Roger Hart


I propose to take as my starting point an observation that I hope will be uncontroversial: “civilizations” are no less imagined than “nations.” From this starting point, with the aim of encouraging discussion about the implications for envisioning the future of science and globalization in Asia in the twenty-first century, I propose to reexamine a range of issues related to the history of science and civilizations:

(1) Representations of “China,” “the West,” and the “Great Divide”: I will begin by examining seminal grand narratives of the late-nineteenth and early-twentieth centuries that championed Protestantism over Catholicism in the rise of modern science (Merton), capitalism (Weber), and modernity (Hegel); by the second half of the twentieth century, these narratives were increasingly transfigured into assertions of a “Great Divide” separating the West and the rest.

(2) Science and civilizations: I will then turn my attention to the role played by twentieth-century history of science in imagining the West through purported oppositions to its other(s).

(3) The postmoderns’ “West”: An significant lacuna in the late-twentieth century turn to critical theory was, I will argue, a continued credulity towards an imagined “West.” In particular, while the term “imagined communities” (Anderson) gained prominence in critiques of various forms of nationalism, assertions of the reality of “the West” were often reinforced in these same critiques (Anderson) and sometimes aggressively promoted (Gellner). This continued credulity towards an imagined “West” often underwrote over-dramatized conclusions in post-structuralism (Derrida, Foucault, Deleuze), post-colonialism (Prakash), and science studies (Latour).

(4) The “first encounter” of China and the West: I will then propose a critical, historical approach to analyzing the role claims about science have played in imagining civilizations, focusing on claims made about “Western science” in narratives recounting the “first encounter” of China and the West. In these narratives, the Jesuits, who had often been vilified in conventional European histories as conservative defenders of the declining Catholic order, were exalted as missionaries of Western science, civilization, and religion in seventeenth-century China. My work focuses on the Chinese perspective, which provides a perspective startlingly different from that found in previous studies based on Jesuit sources: while the Jesuits claimed them as converts, Chinese officials represented the Jesuits as “men from afar” who had traveled to China to serve the emperor; the writings of the Jesuits, they argued, preserved lost doctrines from ancient China; adopting these doctrines would help the dynasty return to the perfected moral order of ancient China, which they imagined existed in “the West,” where for over a thousand years there had been no wars, rebellions, or changes in dynasty.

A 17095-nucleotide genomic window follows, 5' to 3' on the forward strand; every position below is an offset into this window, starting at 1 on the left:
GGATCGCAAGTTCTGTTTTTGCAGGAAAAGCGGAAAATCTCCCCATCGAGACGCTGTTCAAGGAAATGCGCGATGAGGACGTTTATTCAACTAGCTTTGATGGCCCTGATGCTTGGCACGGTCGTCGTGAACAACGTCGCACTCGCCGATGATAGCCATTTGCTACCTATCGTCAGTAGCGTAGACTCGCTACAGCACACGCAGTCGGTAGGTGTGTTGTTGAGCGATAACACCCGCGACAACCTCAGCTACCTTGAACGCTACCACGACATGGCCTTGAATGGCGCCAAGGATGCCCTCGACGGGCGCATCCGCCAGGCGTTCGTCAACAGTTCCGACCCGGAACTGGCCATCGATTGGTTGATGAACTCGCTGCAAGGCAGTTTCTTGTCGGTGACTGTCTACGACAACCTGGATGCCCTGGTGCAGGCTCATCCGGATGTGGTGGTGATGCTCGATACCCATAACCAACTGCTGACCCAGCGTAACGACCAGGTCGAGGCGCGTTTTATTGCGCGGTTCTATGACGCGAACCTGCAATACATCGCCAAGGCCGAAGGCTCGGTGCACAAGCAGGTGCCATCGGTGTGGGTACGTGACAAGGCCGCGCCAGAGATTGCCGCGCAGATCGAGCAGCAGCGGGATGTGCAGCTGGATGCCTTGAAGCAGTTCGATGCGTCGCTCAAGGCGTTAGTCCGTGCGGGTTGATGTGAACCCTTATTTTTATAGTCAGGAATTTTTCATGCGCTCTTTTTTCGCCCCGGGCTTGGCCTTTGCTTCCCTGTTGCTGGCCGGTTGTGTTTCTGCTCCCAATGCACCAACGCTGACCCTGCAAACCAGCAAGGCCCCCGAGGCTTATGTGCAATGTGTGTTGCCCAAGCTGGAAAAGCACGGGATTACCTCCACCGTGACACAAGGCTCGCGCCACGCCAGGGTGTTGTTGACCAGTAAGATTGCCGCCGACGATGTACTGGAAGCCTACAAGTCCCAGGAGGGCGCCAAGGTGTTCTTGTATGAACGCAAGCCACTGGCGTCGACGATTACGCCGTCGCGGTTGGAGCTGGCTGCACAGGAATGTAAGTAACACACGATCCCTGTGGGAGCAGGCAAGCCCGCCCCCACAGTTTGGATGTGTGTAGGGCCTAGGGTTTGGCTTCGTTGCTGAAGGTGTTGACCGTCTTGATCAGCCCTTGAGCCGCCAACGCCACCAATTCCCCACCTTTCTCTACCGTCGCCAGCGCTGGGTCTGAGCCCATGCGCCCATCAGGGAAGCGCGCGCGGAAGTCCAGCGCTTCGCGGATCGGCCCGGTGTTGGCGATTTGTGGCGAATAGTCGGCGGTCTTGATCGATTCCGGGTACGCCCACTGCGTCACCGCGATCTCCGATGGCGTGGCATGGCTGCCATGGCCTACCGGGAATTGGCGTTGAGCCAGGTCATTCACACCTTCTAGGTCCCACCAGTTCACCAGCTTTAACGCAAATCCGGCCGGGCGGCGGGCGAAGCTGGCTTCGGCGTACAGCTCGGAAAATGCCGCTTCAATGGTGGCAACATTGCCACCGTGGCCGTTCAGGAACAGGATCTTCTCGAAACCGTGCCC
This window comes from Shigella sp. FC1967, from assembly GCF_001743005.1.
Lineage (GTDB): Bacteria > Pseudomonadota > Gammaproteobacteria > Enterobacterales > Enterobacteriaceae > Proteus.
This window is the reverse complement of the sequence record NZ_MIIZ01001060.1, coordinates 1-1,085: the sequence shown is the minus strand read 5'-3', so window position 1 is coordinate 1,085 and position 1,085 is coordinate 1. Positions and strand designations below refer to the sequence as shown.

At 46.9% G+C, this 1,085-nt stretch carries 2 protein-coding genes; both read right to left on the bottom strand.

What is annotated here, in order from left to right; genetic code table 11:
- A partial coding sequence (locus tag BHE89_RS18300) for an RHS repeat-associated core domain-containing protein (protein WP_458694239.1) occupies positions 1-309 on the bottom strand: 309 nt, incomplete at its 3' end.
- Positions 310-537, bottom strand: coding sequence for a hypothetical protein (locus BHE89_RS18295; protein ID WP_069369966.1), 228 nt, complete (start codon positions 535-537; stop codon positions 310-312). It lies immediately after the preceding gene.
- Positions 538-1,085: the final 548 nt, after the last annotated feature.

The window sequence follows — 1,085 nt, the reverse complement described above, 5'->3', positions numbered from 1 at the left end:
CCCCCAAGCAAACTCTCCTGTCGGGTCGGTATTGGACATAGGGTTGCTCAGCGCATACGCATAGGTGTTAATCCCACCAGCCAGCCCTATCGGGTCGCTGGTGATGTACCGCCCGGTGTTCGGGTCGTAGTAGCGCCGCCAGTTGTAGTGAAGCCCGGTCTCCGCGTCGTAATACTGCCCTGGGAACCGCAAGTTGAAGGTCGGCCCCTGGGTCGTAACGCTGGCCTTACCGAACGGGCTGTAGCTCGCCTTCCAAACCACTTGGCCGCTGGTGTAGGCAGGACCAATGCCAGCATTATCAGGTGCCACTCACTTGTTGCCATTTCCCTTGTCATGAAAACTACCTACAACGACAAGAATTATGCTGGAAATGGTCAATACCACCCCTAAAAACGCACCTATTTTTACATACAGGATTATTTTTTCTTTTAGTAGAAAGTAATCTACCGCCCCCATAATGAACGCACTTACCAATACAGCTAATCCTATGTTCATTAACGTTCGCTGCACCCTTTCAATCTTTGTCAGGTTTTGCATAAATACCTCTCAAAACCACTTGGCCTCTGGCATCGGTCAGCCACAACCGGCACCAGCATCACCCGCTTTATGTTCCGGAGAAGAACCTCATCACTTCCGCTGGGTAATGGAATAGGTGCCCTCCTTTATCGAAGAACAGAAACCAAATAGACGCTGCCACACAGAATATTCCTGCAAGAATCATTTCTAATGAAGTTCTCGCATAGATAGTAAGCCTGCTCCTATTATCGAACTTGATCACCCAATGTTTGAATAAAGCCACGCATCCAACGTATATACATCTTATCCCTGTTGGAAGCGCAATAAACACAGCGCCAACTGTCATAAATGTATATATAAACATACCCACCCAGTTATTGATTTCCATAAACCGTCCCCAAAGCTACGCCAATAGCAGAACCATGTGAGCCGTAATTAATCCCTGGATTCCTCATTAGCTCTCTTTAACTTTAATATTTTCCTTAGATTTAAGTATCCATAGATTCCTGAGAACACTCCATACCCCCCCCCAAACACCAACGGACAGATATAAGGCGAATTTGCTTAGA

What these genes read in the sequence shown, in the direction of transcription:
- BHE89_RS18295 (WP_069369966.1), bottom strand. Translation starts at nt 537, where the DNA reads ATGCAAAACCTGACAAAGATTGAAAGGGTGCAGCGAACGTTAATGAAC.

(5) Civilizations as ideological constructs: As an alternative to grand narratives about civilizations, I propose to historically contextualize statements about civilizations as performative acts of collective self-fashioning. That is, in more traditional terms, “civilizations” are not analytic categories, but rather actors’ categories that we must critically analyze in their historical context. In particular, I will argue that the fundamental mistake of Joseph Needham’s seminal Science and Civilisation in China, and the ensuing debates about why the scientific revolution occurred only in the West, lies in adopting civilizations as a central analytic category.